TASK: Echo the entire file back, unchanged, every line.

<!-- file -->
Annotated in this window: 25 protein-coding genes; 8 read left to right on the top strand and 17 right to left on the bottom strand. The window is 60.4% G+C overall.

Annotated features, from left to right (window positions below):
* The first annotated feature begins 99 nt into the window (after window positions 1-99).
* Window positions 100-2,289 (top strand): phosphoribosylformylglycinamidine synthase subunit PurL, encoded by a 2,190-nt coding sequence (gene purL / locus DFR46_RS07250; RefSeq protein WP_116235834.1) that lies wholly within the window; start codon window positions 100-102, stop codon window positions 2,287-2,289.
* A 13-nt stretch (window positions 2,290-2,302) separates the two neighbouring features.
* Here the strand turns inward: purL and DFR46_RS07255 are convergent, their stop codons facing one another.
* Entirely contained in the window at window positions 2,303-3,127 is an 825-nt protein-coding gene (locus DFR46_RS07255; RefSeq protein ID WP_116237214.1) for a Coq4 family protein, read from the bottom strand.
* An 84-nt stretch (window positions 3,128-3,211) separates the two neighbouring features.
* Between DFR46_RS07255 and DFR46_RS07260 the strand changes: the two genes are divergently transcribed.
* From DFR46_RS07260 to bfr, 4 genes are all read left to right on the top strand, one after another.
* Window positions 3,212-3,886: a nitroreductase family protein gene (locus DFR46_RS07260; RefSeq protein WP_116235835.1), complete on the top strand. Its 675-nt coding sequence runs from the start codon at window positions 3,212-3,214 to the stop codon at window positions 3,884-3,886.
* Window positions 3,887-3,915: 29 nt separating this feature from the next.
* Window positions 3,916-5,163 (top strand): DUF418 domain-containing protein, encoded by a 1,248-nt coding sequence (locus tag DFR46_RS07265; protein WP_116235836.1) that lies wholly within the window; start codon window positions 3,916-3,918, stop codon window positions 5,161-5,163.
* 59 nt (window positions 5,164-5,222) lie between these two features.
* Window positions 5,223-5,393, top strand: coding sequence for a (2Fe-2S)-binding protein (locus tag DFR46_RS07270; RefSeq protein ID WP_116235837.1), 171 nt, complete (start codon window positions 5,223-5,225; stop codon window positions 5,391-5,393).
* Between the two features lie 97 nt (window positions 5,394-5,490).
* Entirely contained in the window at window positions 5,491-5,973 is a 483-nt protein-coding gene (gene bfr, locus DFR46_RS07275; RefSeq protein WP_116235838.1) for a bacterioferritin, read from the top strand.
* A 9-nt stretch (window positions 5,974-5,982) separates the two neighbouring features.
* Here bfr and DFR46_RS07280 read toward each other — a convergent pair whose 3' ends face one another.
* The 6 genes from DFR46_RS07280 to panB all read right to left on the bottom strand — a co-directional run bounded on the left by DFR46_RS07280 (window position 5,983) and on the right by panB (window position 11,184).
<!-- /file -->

Annotated in this window: 25 protein-coding genes; 8 read left to right on the top strand and 17 right to left on the bottom strand. The window is 60.4% G+C overall.

Annotated features, from left to right (window positions below):
* The first annotated feature begins 99 nt into the window (after window positions 1-99).
* Window positions 100-2,289 (top strand): phosphoribosylformylglycinamidine synthase subunit PurL, encoded by a 2,190-nt coding sequence (gene purL / locus DFR46_RS07250; RefSeq protein WP_116235834.1) that lies wholly within the window; start codon window positions 100-102, stop codon window positions 2,287-2,289.
* A 13-nt stretch (window positions 2,290-2,302) separates the two neighbouring features.
* Here the strand turns inward: purL and DFR46_RS07255 are convergent, their stop codons facing one another.
* Entirely contained in the window at window positions 2,303-3,127 is an 825-nt protein-coding gene (locus DFR46_RS07255; RefSeq protein ID WP_116237214.1) for a Coq4 family protein, read from the bottom strand.
* An 84-nt stretch (window positions 3,128-3,211) separates the two neighbouring features.
* Between DFR46_RS07255 and DFR46_RS07260 the strand changes: the two genes are divergently transcribed.
* From DFR46_RS07260 to bfr, 4 genes are all read left to right on the top strand, one after another.
* Window positions 3,212-3,886: a nitroreductase family protein gene (locus DFR46_RS07260; RefSeq protein WP_116235835.1), complete on the top strand. Its 675-nt coding sequence runs from the start codon at window positions 3,212-3,214 to the stop codon at window positions 3,884-3,886.
* Window positions 3,887-3,915: 29 nt separating this feature from the next.
* Window positions 3,916-5,163 (top strand): DUF418 domain-containing protein, encoded by a 1,248-nt coding sequence (locus tag DFR46_RS07265; protein WP_116235836.1) that lies wholly within the window; start codon window positions 3,916-3,918, stop codon window positions 5,161-5,163.
* 59 nt (window positions 5,164-5,222) lie between these two features.
* Window positions 5,223-5,393, top strand: coding sequence for a (2Fe-2S)-binding protein (locus tag DFR46_RS07270; RefSeq protein ID WP_116235837.1), 171 nt, complete (start codon window positions 5,223-5,225; stop codon window positions 5,391-5,393).
* Between the two features lie 97 nt (window positions 5,394-5,490).
* Entirely contained in the window at window positions 5,491-5,973 is a 483-nt protein-coding gene (gene bfr, locus DFR46_RS07275; RefSeq protein WP_116235838.1) for a bacterioferritin, read from the top strand.
* A 9-nt stretch (window positions 5,974-5,982) separates the two neighbouring features.
* Here bfr and DFR46_RS07280 read toward each other — a convergent pair whose 3' ends face one another.
* The 6 genes from DFR46_RS07280 to panB all read right to left on the bottom strand — a co-directional run bounded on the left by DFR46_RS07280 (window position 5,983) and on the right by panB (window position 11,184).